For the last race in 1978, Piquet moved to the Brabham team; he qualified in 14th and finished 11th. Piquet stayed with Brabham until 1985.
Piquet entered into a first marriage with Brazilian Maria Clara in 1976 with the marriage lasting for one year. They have one son, Geraldo Piquet (born 17 November 1977). His second marriage to the Dutchwoman Sylvia Tamsma (who had previously dated Elio de Angelis) produced three children,Piquet (born 25 July 1985), Julia Piquet (born 8 May 1992), and Kelly Piquet (born 7 December 1988). Laszlo Piquet was born in 1987, but his mother is Katherine Valentin (Piquet’s girlfriend while he was temporarily separated from Sylvia). He is currently married to Brazilian Vivianne de Souza Leão and they have two children, Pedro Estacio Piquet (born 1998) and Marco Piquet (born 2000). Piquet’s daughter Kelly was in a relationship with Russian F1 driver , with whom she had a child.
Piquet dropped out of a University two years into an engineering course in 1974. He was subsequently employed in a garage to finance his career, since he had no financial support from his family
Piquet had a brief career in tennis before losing interest in the sport and subsequently took up karting and hid his identity to prevent his father discovering his hobby. He became the Brazilian national karting champion in 1971–72 and won the Formula Vee championship in 1976. With advice from, Piquet went to Europe to further success by taking the record number of wins in Formula Three in 1978, defeating Jackie Stewart’s all-time record.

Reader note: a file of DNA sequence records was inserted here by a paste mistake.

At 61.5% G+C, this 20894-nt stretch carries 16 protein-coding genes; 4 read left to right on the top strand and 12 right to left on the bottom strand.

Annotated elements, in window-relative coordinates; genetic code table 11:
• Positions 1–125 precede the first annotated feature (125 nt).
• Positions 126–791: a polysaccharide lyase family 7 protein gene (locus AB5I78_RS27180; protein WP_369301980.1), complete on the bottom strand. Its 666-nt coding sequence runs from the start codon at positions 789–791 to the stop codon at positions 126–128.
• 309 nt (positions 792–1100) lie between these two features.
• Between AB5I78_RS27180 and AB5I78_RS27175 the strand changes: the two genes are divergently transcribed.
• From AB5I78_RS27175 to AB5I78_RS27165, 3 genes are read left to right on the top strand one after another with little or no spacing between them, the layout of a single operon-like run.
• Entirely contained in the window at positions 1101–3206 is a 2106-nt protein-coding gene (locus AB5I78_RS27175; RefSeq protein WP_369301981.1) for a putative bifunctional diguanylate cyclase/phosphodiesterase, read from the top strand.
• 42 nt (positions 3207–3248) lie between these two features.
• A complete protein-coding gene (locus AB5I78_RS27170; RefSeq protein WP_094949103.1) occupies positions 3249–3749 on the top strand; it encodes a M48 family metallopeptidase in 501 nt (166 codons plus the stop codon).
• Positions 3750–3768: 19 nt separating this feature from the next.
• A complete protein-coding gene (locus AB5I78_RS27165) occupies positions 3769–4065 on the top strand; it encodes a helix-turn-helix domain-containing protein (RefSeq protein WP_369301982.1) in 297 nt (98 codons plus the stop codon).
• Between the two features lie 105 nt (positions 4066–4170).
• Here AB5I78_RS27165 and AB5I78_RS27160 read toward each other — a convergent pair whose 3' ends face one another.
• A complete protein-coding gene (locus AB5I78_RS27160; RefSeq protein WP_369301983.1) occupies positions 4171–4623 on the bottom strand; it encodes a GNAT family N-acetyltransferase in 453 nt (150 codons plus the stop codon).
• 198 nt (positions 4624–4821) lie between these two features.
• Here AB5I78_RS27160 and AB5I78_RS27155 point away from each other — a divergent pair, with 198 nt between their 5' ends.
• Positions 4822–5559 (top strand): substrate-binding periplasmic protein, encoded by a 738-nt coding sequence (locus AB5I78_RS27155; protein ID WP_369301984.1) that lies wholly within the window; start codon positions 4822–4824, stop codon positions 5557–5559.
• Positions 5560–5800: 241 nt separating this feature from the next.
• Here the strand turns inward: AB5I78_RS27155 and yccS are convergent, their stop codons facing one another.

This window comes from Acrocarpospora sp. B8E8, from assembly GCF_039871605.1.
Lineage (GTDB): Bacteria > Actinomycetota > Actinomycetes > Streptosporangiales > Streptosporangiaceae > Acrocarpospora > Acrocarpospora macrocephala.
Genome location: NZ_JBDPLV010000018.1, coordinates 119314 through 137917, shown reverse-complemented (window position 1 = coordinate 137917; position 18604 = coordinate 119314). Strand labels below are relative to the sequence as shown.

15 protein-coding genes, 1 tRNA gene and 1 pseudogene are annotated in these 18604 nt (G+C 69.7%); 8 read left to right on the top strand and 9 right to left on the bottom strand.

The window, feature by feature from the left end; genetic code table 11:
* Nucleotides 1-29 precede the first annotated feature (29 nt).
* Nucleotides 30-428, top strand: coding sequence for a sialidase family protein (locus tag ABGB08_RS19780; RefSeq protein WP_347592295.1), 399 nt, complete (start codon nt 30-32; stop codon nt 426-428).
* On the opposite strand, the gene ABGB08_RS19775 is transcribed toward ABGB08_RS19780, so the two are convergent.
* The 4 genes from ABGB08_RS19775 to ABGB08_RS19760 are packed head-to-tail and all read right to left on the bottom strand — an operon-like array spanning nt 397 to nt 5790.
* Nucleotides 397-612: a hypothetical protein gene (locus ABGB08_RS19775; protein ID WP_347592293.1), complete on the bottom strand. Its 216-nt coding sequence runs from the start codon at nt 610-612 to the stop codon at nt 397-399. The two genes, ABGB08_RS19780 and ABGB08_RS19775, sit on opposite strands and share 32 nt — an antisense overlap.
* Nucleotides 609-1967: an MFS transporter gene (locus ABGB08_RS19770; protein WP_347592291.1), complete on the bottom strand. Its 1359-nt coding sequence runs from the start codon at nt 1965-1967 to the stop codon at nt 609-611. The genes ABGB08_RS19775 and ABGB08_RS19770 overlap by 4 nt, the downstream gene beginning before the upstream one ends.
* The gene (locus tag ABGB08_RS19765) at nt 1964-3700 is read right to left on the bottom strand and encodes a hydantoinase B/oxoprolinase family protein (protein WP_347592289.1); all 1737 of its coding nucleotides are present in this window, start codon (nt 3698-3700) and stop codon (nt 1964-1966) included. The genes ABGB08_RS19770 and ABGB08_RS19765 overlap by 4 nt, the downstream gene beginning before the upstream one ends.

Upon returning to Brazil, Piquet and three friends brought a 20 hp cart and participated in Brazilian go-karting (1971 and 1972 national champion) and in the local Formula Super Vee 1976 championship, on the advice of, the first Brazilian Formula One world champion who sold the chassis for the Brazilian Formula Vee champion car with his brother, he arrived in European motor sports hailed as a prodigy. In the 1978 British Formula 3 season he broke Jackie Stewart’s record of the most wins in a season.
Nelson Piquet Souto Maior (Portuguese pronunciation: [ˈnɛwsõ piˈke] , born 17 August 1952), known as Nelson Piquet, is a Brazilian former racing driver and businessman. Since his retirement, Piquet, a three-times World Champion, has been ranked among the greatest Formula One drivers in various motorsport polls.
Piquet was born 17 August 1952, in Rio de Janeiro, then the capital of Brazil, the son of Estácio Gonçalves Souto Maior (1913–1974), a Brazilian physician. His father moved his family to the new capital, Brasília, in 1960 and became Minister for Health in João Goulart’s government (1961–64). Piquet had two brothers, Alexis, and Geraldo, and a sister Genusa. Piquet was the youngest of the children.
Piquet made his Formula One debut for Ensign in Germany, starting 21st only to retire on lap 31 with a broken engine. After the race, Piquet drove a McLaren of BS Fabrications in the next three races, where he left good impressions. The deal was negotiated when BS Fabrications employees met Piquet when he was driving at Brands Hatch. His best finish was ninth in Italy.